Mike Neuenschwander on Limited Liability Personas: Intro
I was deeply intrigued when I read an article in the New York Times, “Securing Very Important Data: Your Own.” Mike Neuenschwander of the Burton Group proposed an idea of “limited liability personas.” I thought this was so cool that I emailed him, proposing we interview him for the blog. He’s agreed, and here’s part 1.
Adam: So why don’t we start out with what’s the problem you’re trying to
solve, and what’s the way you’d like to solve it?
Mike: Great question. It’s difficult for me to be succinct on this, so bear with me:
The problem that LLP addresses is an underlying problem that’s evidenced by a wide range of social issues. These problems are so common, they’re front page news items familiar to even to people who don’t own computers. These issues include:
- identity theft, phishing, and traditional theft
- terrorism and crime – the fear of which helps promote government identity campaigns like REAL ID
- inappropriate access to regulated items such as alcohol, adult content, and lotteries
- financial exploitation (esp. for reporting financial numbers – hence the SOX regulations for accountability)
- privacy invasion
- password fatigue, with people trying helplessly manage dozens of usernames and passwords, etc.
I’ve heard it posited (by folks I call the “identerati”) that the “Net is missing an identity layer” and that’s why we see this list of social problems. I disagree. To me, such problems are symptomatic of poorly structured relationships. That is to say, the underlying “problem” is the lack of apparatus for promoting stable, fair, and safe relations. And when relations go bad, things get really ugly.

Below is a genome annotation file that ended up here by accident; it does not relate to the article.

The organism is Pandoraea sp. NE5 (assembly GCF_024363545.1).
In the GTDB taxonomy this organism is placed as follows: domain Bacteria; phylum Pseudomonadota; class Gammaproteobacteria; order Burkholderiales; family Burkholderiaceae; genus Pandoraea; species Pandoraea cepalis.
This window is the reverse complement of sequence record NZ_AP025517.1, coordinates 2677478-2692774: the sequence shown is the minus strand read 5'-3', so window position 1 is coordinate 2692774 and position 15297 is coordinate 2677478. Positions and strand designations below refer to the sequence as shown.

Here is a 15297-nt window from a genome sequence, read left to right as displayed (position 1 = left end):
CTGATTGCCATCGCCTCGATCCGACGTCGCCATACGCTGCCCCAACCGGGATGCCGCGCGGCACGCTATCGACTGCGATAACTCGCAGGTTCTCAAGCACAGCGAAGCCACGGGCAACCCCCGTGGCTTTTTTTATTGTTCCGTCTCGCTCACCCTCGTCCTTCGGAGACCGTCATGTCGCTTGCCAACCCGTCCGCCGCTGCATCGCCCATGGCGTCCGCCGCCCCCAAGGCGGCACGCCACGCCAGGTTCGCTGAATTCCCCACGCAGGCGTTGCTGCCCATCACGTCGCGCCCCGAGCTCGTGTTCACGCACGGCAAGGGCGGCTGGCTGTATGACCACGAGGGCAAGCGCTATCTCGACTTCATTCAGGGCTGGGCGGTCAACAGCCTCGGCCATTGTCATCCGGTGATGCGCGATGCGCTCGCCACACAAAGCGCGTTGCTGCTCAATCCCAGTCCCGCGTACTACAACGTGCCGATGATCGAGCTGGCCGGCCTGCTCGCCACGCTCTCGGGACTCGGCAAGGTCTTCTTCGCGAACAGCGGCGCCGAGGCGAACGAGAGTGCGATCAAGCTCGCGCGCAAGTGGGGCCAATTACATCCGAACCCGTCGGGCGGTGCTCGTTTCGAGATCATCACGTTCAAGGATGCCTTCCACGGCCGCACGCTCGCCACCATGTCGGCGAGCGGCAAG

So for the last few years, I’ve looked for scenarios in which parties cooperate in difficult but non-coercive contexts. Social science and evolutionary biology have a lot to say about this topic (through studies in collaborative action theory, social dilemmas, and social emotions). From my understanding of these sciences, symmetry among participants is essential to collaborative outcomes. So, it doesn’t really matter how good the identity metasystem is or how benevolent its owner is-without symmetry in the relation it represents, it will produce exploitive results. As a society, we have to insist on symmetry. But in business-to-person relations there’s currently no symmetry at all-particularly in the legal context. LLP is meant to help natural persons have access to the same legal treatment as corporations. It turns business-to-person relations in to B2B relations.
Adam again: I’m hoping that this interview involves some emergent chaos, from my co-bloggers and from the audience. We’ve already asked questions, but please, offer up your thoughts and comments.
Finally, you can read more on the Burton blog.